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Living in Lockdown 2: Importance of routine

Updated: May 6




Everyone’s experience of lockdown will be very individual depending on personal circumstances – we will be in a variety of locations, have different resources at our disposal, different budgets, different numbers in our household.


Whether we’re isolating alone or with young families, in spacious houses or tiny flats, in the countryside or in a city, whether we are in a vulnerable category or going out to work; we do share in our attempts to create some normality from this abnormal situation that is usually the preserve of a dystopian novel or film plot.


By now you’ve probably binge watched box sets, spent days in pyjamas, ate the contents of the kitchen you thought would last months, discovered the myriad activities you can do on zoom and probably bleached your house from top to bottom.

It might feel like Groundhog Day with each day like the one before.


Some people have likened being forced to stay in the confines of our homes to prison because our freedom has been so comprehensively curtailed. Of course, unlike prisoners you still possess a great deal of liberty around choosing how to structure your day and how you want to fill it.


You may have already fallen into a natural pattern for the day; you may be working from home and following a clear timetable set for you by work which will help create your routine. Having a schedule, designating parts of the day for different activities provides a focus as well as stability at a time when there is a great deal of uncertainty about the future.


Although it’s tempting to sleep in late every morning, not bother showering or getting dressed, over time this will only have a detrimental effect on how your mental health.


Daily routines provide a focus and distraction thus alleviating anxiety by keeping your mind active and engaged. Routines anchor you, when you feel adrift and perhaps feel like you’re lurching from one extreme emotion to another. Routines will also instil positive habits and promote self-care while you adjust to major change.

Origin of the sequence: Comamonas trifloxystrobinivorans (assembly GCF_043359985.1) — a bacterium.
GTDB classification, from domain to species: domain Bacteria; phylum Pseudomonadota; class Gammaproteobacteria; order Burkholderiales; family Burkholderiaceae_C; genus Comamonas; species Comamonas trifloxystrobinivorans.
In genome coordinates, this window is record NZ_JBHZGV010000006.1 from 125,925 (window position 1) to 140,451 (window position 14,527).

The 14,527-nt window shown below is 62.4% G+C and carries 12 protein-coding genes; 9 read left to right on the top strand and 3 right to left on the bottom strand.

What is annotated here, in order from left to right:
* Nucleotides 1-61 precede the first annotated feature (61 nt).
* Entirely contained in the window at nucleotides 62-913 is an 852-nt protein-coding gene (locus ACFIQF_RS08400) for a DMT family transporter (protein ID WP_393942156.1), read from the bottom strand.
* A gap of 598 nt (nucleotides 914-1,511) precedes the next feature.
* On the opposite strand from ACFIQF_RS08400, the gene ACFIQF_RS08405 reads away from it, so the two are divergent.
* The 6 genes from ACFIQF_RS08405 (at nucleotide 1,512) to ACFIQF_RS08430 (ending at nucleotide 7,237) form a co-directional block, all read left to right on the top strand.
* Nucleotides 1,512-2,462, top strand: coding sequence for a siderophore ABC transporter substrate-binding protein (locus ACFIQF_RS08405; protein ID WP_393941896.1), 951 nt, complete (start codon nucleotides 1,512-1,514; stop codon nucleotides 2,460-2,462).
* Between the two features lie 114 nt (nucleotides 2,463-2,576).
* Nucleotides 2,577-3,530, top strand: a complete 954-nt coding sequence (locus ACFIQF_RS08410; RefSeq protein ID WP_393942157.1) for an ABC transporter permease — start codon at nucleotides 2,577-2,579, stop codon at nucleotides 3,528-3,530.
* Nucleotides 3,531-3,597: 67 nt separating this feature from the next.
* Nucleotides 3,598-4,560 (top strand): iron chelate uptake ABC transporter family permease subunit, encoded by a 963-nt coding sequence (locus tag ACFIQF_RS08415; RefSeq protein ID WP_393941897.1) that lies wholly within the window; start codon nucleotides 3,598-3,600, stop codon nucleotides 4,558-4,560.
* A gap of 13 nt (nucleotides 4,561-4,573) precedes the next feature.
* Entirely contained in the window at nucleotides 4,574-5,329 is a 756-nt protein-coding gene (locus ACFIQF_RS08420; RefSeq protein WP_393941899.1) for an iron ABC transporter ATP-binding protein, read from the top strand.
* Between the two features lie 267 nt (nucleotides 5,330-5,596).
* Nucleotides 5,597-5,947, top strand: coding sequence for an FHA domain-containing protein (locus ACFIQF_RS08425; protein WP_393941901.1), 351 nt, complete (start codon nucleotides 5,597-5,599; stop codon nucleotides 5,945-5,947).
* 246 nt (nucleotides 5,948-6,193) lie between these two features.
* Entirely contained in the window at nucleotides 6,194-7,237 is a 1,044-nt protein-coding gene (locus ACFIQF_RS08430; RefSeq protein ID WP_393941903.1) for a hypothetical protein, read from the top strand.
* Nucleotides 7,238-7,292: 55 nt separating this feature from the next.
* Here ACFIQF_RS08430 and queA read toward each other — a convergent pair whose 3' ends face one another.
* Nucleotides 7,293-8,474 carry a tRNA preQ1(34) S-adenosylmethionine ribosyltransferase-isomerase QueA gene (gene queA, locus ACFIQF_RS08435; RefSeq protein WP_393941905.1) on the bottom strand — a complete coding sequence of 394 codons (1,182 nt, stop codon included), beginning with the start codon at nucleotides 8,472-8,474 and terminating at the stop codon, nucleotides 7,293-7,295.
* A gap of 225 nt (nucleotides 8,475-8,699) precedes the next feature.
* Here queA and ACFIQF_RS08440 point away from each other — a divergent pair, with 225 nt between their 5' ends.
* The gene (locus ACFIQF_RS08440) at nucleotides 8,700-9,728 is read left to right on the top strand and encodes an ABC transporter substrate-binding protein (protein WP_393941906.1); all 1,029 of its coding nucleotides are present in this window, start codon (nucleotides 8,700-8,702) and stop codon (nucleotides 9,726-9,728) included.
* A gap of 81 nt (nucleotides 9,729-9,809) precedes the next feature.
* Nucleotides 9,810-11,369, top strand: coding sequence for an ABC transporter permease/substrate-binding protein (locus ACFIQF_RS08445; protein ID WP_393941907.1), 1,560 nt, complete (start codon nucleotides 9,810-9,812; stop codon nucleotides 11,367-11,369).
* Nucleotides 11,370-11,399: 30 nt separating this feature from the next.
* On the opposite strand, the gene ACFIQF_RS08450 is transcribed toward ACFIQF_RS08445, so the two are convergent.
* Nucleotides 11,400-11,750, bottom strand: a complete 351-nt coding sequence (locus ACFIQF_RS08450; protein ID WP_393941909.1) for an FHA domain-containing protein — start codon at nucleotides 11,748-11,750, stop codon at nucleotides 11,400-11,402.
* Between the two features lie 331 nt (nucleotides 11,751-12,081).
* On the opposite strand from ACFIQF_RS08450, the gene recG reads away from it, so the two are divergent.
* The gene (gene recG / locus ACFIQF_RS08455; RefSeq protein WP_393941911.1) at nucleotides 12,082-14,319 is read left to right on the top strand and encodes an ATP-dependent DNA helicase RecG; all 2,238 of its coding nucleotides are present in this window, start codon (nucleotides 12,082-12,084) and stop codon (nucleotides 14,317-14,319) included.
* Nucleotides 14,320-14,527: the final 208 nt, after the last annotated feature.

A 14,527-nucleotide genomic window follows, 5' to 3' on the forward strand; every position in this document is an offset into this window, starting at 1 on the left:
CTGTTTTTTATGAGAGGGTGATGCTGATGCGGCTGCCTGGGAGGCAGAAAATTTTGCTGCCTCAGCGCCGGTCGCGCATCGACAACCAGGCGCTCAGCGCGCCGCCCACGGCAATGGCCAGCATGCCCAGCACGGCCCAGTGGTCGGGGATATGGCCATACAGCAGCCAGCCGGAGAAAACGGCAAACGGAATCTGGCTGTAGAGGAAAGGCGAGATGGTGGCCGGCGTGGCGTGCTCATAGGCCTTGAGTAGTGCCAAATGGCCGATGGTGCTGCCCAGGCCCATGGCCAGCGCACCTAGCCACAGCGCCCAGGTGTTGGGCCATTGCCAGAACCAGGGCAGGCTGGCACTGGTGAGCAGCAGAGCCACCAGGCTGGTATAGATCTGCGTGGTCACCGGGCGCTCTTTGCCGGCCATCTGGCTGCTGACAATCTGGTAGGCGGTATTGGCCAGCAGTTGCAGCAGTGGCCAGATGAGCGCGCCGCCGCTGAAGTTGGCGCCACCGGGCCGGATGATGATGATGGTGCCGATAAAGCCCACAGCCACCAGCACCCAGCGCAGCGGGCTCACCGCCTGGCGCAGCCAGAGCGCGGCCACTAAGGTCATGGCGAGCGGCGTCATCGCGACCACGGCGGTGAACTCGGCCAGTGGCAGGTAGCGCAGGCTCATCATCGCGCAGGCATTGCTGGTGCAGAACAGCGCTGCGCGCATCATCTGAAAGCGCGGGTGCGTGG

At a time when a lot is out of your control, a schedule is a framework of certainty around your day. This is even more important for children who will feel anxious if they don’t know what’s happening next. If you do have children, they can be involved in making a family schedule.

Shackleton and his crew, when his ship was trapped in the ice, realised the importance of keeping to their regular tasks and usual mealtimes to keep up morale. As many of us are finding, we have to be more creative in our cooking with fewer ingredients available but more time on our hands, this preparation can be factored into the daily schedule. This will also encourage a healthy diet which has a direct effect on our mental health.


Have a weekend, make it feel different to your weekdays. It’s important to find a balance between activities during your day as well as making days feel different to each other.

You might want to consider a regular day for a coffee morning with a relative once a week, a social activity at the weekend, a movie night or book club (all virtual of course). Try to keep a balance between socially stimulating activities and quiet restorative practices like a relaxing bath, yoga, even a nap and creative endeavours like singing or painting.


Of course, you can still allow yourself to get up later, you can watch your box sets but having set times to do these will help you feel better able to regulate your emotions at a time when your moods will be, understandably, more changeable than usual.


Allow a bit of wriggle room, you don’t want the routine itself to becoming a source of stress if you don’t adhere to it religiously.


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Qualifications

 

  • PGCE University of Wales

  • Diploma in Therapeutic Counselling (CPCAB)

  • Diploma in Coaching (NCFE)

  • Masters in Counselling in Education - University of Bristol

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